If You’re Happy and You Know It…

If you need a fun and engag­ing activ­i­ty to do with the group of chil­dren in your care, check out our stu­den­t’s vari­a­tions on the “if you’re hap­py and you know it” song!  I love to do ‘If You’re Hap­py and You Know It.’  This works great inside and out­doors.  Keep in mind though that theCon­tin­ue read­ing “If You’re Hap­py and You Know It…”

Does my Care Course have an expiration date?

Care Cours­es is ded­i­cat­ed to pro­vid­ing you with the most up-to-date infor­ma­tion based on new research find­ings, licens­ing reg­u­la­tions, and safe­ty pro­to­cols. As a care­giv­er, you need to be equipped with cur­rent knowl­edge and use best prac­tices when work­ing with young children.

How can I support young children’s social–emotional development?

Many child­care providers won­der “how can I sup­port young children’s social–emotional devel­op­ment?” Child­care providers want to sup­port young chil­dren’s con­fi­dence, help them man­age and express their emo­tions, relate to oth­ers, and react appro­pri­ate­ly in social sit­u­a­tions. These rela­tion­ships and emo­tions fall with­in the domain of social–emotional devel­op­ment. You have a unique oppor­tu­ni­ty to pos­i­tive­ly impactCon­tin­ue read­ing “How can I sup­port young children’s social–emotional development?”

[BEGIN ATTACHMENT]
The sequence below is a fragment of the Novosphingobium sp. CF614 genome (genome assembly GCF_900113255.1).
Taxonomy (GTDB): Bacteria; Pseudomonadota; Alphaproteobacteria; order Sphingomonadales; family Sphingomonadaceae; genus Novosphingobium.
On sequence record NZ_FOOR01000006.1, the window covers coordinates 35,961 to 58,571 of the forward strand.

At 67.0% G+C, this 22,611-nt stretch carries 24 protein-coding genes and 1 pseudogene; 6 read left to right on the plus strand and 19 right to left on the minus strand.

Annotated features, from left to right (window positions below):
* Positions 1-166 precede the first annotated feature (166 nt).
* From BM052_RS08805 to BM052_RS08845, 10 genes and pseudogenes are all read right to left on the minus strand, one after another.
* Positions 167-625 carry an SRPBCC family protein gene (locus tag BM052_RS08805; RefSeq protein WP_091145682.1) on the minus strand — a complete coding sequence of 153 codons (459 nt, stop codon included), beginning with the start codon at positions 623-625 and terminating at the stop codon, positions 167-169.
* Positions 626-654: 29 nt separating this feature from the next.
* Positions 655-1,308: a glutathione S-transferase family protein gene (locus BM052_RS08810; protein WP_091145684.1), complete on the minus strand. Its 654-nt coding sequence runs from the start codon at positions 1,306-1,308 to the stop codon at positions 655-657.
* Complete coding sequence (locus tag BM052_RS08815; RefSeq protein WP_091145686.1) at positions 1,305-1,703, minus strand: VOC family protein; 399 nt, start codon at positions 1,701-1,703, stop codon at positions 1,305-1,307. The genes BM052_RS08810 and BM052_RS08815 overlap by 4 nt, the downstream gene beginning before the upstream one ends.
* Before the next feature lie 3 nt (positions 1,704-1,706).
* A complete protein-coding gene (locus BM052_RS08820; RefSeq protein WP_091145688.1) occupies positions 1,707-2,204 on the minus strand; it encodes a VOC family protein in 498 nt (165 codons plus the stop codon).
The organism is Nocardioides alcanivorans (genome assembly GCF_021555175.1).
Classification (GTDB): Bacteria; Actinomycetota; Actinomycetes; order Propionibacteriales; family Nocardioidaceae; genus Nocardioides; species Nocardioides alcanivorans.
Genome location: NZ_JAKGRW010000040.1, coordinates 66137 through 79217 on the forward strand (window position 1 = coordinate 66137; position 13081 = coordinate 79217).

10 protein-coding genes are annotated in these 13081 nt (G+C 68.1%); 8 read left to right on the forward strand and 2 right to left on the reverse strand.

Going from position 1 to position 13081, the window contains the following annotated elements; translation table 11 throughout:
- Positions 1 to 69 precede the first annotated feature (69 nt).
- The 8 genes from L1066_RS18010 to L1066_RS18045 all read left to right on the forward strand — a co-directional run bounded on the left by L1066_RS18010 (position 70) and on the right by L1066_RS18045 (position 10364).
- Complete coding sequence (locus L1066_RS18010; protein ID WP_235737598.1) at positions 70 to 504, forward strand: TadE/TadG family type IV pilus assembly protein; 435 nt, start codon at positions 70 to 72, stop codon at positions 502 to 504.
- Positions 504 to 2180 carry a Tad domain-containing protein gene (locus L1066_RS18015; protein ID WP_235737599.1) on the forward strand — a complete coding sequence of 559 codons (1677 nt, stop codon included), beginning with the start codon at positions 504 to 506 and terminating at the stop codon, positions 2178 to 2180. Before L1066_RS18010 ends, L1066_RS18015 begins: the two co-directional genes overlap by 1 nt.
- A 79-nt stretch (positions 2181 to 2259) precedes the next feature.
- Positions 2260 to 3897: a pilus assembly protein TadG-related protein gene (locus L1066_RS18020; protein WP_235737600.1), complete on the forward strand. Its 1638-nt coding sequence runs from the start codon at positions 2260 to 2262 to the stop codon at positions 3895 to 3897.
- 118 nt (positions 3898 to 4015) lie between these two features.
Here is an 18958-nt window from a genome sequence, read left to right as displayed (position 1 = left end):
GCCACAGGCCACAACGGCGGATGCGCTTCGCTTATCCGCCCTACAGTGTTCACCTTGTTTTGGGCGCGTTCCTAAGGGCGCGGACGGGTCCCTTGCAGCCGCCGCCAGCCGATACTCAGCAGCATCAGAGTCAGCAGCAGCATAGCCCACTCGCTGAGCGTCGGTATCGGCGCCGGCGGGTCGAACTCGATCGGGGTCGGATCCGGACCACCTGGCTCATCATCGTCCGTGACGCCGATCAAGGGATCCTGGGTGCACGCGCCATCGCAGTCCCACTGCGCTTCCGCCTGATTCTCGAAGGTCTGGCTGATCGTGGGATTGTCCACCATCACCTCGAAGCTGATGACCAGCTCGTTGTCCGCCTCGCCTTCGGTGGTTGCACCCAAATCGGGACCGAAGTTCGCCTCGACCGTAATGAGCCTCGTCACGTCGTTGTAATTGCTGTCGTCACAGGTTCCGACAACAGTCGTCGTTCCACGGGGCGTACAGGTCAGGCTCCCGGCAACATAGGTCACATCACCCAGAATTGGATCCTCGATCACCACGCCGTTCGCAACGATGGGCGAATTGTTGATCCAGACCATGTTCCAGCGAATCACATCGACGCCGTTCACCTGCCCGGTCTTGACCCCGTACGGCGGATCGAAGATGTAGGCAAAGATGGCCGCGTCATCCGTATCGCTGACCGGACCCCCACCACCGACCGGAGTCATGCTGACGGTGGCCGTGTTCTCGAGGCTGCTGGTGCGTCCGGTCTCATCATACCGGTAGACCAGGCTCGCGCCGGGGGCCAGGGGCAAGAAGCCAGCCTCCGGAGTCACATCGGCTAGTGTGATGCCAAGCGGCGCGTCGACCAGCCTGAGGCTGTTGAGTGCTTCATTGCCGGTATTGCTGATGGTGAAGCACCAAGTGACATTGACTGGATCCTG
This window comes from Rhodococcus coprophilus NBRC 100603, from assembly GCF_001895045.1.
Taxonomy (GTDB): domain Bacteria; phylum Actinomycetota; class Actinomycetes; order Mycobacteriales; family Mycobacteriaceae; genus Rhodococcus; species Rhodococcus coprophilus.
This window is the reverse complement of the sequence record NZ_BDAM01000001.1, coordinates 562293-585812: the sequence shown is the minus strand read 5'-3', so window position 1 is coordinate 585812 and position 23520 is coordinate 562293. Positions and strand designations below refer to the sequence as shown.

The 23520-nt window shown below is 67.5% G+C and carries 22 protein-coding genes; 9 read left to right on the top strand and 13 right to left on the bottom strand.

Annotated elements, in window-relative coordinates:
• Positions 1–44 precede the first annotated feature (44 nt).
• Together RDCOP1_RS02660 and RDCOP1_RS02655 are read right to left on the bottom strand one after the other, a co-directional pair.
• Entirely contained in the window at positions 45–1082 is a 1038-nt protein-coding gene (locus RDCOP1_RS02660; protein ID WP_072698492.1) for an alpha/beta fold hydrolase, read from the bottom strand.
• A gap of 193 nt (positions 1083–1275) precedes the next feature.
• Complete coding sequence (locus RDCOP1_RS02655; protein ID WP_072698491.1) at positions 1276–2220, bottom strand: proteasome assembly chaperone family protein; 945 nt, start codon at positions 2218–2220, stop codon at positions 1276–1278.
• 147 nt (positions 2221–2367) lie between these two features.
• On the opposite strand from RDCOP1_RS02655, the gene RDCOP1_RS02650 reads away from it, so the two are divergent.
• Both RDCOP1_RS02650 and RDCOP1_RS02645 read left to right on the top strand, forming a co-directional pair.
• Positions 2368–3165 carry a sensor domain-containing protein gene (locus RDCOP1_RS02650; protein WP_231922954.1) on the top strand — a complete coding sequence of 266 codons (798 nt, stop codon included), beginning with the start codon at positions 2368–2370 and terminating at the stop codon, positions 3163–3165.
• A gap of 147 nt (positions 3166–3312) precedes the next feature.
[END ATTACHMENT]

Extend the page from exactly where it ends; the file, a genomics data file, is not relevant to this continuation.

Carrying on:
How do I become Infant and Child (Pediatric) CPR Certified?

Are you won­der­ing “How do I become Infant and Child (Pedi­atric) CPR Cer­ti­fied?” Keep read­ing for more infor­ma­tion and resources. Vir­tu­al­ly all states have require­ments regard­ing infant and child (pedi­atric) CPR cer­ti­fi­ca­tion for care­givers. Make sure you fol­low your state’s spe­cif­ic reg­u­la­tions. CDA can­di­dates also need a cur­rent CPR and first-aid cer­tifi­cate to obtain orCon­tin­ue read­ing “How do I become Infant and Child (Pedi­atric) CPR Certified?”

Is time-out an appropriate discipline technique?

Many adults see time-out as a valu­able non-vio­­lent method of dis­ci­plin­ing mis­be­hav­ing chil­dren. Although this is a com­mon view, it is a mis­guid­ed one. Time-out can fos­ter hos­til­i­ty, resent­ment, and even defi­ance in a child. Children’s behav­ior that adults con­sid­er “bad” is real­ly evi­dence of some prob­lem the child is expe­ri­enc­ing. Instead of ban­ish­ing the childCon­tin­ue read­ing “Is time-out an appro­pri­ate dis­ci­pline technique?”

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